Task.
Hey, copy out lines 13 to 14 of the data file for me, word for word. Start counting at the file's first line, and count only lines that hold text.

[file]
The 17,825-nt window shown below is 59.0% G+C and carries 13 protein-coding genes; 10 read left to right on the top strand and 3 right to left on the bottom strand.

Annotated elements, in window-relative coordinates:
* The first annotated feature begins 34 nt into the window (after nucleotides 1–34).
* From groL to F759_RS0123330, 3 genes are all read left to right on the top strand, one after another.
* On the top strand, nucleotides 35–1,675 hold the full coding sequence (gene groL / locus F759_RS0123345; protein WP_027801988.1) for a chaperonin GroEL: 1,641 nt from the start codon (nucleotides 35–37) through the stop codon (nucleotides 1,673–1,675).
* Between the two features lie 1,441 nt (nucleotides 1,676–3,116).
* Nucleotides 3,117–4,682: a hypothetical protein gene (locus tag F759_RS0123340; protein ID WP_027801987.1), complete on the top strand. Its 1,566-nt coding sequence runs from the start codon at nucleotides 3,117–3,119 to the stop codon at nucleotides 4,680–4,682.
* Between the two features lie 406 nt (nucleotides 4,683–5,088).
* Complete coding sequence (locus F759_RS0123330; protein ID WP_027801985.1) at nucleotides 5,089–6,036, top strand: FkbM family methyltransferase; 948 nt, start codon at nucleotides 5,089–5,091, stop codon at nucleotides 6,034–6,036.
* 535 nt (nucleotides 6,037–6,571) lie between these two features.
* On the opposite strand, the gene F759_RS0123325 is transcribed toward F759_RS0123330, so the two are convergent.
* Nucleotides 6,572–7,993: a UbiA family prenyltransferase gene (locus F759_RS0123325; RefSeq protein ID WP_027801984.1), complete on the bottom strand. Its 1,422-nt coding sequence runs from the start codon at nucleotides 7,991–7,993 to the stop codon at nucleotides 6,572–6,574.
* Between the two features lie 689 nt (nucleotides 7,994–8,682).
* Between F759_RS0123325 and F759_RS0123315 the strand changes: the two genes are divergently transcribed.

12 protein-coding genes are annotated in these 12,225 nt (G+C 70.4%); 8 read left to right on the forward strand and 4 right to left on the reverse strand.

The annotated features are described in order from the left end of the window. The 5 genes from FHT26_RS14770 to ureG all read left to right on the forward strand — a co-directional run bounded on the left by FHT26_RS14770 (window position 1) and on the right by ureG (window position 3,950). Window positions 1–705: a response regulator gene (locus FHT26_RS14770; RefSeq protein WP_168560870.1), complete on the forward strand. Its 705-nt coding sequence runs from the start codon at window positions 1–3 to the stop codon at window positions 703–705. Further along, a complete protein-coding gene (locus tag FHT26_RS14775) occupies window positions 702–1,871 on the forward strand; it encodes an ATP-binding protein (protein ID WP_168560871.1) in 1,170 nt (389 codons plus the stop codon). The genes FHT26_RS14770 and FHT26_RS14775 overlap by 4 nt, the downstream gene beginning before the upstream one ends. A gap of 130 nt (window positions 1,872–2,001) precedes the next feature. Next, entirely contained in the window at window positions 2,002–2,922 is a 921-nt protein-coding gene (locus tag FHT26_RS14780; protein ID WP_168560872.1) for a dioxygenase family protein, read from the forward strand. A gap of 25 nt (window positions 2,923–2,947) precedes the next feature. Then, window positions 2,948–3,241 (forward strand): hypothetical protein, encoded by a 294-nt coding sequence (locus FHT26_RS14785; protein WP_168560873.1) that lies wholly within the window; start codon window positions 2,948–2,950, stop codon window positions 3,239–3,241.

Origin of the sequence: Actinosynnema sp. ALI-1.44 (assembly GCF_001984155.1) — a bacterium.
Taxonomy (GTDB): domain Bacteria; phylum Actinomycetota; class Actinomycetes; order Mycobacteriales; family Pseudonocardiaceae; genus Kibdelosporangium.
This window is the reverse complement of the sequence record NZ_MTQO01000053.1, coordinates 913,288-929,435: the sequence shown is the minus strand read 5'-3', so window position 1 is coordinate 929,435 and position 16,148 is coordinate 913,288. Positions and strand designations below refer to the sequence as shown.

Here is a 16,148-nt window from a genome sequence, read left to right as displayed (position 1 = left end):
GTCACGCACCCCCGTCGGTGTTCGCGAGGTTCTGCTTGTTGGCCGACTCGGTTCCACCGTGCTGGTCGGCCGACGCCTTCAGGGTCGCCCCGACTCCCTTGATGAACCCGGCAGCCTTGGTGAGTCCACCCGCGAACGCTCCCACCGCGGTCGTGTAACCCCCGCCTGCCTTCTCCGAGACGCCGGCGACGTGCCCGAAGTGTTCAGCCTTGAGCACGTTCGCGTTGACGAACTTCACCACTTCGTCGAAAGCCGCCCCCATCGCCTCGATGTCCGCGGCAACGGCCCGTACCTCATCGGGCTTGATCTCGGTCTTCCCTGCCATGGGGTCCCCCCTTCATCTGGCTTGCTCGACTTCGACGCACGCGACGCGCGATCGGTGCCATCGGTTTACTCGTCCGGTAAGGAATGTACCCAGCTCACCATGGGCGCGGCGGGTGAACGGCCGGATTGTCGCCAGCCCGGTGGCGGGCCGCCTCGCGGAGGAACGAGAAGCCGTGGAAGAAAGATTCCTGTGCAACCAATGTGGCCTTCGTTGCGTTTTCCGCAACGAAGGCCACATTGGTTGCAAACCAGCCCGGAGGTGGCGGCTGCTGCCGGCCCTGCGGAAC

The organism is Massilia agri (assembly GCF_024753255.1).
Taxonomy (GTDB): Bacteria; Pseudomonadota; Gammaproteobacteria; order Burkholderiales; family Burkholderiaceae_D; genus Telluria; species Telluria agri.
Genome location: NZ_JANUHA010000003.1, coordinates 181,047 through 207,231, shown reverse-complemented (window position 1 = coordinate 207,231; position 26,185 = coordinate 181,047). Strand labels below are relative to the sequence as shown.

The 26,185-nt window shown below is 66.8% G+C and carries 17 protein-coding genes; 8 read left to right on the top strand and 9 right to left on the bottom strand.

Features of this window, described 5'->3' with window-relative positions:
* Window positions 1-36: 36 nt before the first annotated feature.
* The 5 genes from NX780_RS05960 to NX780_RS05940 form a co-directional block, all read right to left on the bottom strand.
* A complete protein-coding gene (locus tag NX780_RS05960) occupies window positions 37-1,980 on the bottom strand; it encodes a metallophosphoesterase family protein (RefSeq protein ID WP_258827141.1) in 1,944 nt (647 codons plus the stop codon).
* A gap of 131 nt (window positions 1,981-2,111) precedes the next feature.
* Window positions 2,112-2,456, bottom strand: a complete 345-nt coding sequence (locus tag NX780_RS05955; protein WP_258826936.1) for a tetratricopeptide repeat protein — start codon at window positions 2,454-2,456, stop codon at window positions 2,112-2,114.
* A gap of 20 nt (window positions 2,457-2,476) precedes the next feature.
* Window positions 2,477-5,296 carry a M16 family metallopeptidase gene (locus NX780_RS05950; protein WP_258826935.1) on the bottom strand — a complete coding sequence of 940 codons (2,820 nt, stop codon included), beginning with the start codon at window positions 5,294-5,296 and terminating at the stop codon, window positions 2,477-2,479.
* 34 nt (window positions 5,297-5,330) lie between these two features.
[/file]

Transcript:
* Between the two features lie 689 nt (nucleotides 7,994–8,682).
* Between F759_RS0123325 and F759_RS0123315 the strand changes: the two genes are divergently transcribed.